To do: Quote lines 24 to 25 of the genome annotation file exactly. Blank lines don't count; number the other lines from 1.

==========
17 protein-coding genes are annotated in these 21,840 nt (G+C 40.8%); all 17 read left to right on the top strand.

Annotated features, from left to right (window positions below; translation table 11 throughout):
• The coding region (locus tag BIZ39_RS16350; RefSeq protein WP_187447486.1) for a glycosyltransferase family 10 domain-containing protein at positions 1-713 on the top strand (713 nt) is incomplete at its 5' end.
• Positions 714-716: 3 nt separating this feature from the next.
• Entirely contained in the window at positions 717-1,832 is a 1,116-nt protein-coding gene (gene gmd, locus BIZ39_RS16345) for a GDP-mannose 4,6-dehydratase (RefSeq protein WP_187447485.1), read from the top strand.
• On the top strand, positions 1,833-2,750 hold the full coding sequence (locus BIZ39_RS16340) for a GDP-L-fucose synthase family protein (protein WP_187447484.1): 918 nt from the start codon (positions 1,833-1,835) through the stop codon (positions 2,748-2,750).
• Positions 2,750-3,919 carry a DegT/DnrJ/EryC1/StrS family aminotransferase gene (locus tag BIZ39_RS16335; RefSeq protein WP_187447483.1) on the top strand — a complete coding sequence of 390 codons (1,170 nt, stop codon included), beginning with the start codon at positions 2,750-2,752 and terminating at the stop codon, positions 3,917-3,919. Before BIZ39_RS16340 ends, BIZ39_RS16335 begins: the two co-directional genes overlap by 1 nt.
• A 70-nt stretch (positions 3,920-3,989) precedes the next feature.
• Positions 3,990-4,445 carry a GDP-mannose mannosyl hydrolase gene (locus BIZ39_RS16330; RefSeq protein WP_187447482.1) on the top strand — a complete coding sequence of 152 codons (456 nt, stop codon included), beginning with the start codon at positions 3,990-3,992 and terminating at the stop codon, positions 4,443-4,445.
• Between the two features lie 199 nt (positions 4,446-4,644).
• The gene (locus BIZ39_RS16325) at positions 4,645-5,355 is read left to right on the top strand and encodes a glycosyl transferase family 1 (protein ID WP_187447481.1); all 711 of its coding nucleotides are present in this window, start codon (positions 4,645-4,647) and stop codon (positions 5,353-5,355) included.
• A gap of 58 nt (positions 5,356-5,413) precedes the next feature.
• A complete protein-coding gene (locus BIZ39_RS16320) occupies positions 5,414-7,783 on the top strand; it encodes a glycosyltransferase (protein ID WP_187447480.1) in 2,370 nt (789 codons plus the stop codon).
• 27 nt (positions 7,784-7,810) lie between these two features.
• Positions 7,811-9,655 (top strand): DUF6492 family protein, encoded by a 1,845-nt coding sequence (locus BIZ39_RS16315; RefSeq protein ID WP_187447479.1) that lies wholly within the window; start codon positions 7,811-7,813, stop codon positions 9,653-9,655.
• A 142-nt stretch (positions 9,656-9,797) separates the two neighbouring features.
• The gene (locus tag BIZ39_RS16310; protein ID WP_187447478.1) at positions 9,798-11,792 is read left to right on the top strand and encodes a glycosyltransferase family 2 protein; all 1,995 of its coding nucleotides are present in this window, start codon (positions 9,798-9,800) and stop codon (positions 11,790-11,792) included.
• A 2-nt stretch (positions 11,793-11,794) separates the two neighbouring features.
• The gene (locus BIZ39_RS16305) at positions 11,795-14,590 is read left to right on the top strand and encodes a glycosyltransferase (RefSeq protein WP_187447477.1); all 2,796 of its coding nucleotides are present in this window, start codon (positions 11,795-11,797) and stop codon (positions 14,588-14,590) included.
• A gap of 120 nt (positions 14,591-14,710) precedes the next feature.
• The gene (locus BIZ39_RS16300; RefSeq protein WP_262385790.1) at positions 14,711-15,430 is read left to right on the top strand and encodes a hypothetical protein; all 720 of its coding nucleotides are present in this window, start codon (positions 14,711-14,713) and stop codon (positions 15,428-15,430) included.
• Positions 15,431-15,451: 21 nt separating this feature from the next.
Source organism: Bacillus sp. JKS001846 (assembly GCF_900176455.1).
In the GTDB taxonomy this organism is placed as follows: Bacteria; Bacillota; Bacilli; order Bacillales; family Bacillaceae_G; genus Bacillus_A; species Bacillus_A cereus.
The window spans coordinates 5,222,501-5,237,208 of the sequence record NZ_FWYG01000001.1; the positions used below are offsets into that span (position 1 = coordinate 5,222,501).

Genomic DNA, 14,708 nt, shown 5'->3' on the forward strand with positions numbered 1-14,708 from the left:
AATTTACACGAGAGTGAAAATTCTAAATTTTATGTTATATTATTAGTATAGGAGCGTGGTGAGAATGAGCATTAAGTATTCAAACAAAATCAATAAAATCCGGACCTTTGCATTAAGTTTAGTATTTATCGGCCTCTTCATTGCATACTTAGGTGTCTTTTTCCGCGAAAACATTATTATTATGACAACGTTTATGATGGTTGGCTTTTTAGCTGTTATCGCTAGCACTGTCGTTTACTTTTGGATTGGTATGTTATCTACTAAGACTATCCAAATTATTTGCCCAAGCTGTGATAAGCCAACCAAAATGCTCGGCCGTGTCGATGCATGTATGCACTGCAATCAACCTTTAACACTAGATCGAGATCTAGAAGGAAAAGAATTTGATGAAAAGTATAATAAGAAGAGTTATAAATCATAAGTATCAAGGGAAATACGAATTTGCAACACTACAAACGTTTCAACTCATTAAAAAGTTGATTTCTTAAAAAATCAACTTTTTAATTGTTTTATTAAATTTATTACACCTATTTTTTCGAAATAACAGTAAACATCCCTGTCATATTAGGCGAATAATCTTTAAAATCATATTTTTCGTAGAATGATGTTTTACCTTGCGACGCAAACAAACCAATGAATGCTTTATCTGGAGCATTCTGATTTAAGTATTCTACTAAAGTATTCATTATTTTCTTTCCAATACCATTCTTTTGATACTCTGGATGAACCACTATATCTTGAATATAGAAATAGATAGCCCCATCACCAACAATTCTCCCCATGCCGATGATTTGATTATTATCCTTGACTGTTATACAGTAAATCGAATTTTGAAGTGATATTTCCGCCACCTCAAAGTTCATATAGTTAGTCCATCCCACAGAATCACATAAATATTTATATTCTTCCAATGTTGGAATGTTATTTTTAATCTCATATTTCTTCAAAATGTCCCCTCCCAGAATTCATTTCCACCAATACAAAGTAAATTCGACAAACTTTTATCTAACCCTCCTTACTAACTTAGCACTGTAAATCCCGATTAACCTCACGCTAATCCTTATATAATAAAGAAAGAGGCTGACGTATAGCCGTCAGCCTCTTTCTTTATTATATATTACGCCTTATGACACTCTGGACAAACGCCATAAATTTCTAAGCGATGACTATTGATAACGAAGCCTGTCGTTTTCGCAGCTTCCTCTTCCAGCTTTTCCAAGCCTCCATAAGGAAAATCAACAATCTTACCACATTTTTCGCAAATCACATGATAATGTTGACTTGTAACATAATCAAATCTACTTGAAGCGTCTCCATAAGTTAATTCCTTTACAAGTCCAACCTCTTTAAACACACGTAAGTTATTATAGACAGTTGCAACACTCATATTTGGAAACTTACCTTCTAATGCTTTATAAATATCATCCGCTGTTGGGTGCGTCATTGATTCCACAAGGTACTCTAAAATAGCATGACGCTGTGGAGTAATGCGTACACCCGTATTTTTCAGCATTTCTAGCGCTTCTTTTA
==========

In the GTDB taxonomy this organism is placed as follows: Bacteria; Bacillota; Bacilli; order Bacillales; family Bacillaceae_G; genus Bacillus_A; species Bacillus_A cereus.
The window spans coordinates 5,222,501-5,237,208 of the sequence record NZ_FWYG01000001.1; the positions used below are offsets into that span (position 1 = coordinate 5,222,501).